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Hearing Health is Music to British Columbia Grandmother’s Ears

For 63-year-old grandmother Dianna Seymour, her joy at being able to hear again is summed up with one sweet word: music.

“Music! I can hear all the fine details. All the instruments,” said Seymour. “Wow! It’s just awesomeDianna's Hearing Story to hear those sounds.”

Originally from Vancouver, Seymour — an associate pastor and conference speaker — has made her home in Vernon, British Columbia for the past six years. Working as a pastor and needing to communicate with large crowds was what made her realize she needed hearing aids.

Seymour says she had ongoing hearing loss for a number of years. She first noticed the problem in her late forties, when her hearing was tested on-site at her job and she was told she had hearing loss.

“Last year, it became noticeable,” says Seymour, who admitted that it was feelings of denial that kept her from getting help to improve her hearing. “My children would say, 'Boy, Mom, you sure have that music on loud.' My husband would turn down the TV because it was too loud, but then I would struggle to hear it at the lower volume. Eventually, my general practitioner recommended that I see Connect Hearing. He said it would be good to have it checked.”

In the end, those feelings of denial were unwarranted. Seymour went in for the test and was eventually fitted for the hearing aids that have subsequently changed her life and literally proved to be music to her ears.

Hearing loss is a sudden or gradual decrease in how well you can hear. According to the National Institute on Deafness and Other Communication Disorders, it is one of the most common conditions affecting older and elderly adults. Approximately one in three people between the ages of 65 and 74 deal with hearing loss and nearly half of those older than 75 have difficulty hearing.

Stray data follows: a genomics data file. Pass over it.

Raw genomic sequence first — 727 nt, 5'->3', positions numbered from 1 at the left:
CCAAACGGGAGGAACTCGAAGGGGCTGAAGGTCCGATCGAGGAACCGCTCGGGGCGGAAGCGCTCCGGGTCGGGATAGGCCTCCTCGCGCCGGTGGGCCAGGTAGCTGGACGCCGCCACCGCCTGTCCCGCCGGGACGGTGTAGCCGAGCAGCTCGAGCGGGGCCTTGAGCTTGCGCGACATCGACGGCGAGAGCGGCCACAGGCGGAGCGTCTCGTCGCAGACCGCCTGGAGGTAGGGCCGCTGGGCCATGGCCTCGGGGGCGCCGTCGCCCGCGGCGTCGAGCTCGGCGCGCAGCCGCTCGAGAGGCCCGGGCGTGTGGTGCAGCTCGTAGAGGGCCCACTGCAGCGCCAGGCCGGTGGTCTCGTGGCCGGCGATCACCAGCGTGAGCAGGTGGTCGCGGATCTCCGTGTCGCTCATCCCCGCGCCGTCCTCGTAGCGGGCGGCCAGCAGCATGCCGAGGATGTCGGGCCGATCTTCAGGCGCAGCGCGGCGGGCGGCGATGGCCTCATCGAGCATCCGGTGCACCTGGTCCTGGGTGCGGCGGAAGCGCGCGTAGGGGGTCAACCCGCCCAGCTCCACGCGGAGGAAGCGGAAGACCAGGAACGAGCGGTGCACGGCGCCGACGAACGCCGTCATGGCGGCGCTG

Connect Hearing Canada has always encouraged people to come in for a visit and get a free hearing test like the one Seymour received. It isn't uncommon for an individual to have hearing loss and not realize there is a problem because changes often happening slowly over a long period of time.

M.J. DeSousa, Connect Hearing’s Director of Professional Practice, says seniors need to know that there is nothing to fear from a hearing test.

“If there's one message I want seniors to know it's that we are here to help. A hearing test from Connect Hearing Canada can help open doors that you may not have even realized were closed,” says DeSousa. “I can't remember how many times I have heard people say to me, 'I had no idea.' Or, 'I never realized I had hearing loss to that extent.' Or, 'I can't believe how much I've been missing.'”

For Seymour, the difference after visiting Connect Hearing was stunning. She says she's looking forward to having hearing that's 100 per cent clear. It takes about one year to get to full capacity and she can hardly wait.

“Oh my! I was shocked! I had no idea what I was missing. I could hear water running. I could hear my keys tinkling when I started my car. I could hear high and low pitches, newspaper crinkling. A whole new world opened up. Now, I can actually have two-way conversations and know that I can hear. I don’t have to worry about missing things. I don’t have to feel embarrassed about asking people to repeat what they said,” explained Seymour. “I didn’t need to lip read. With hearing loss, you’re being shut out, even though you’re there. It’s nice to feel a part of things. I’m loving it!”

Here is Dianna's story below:

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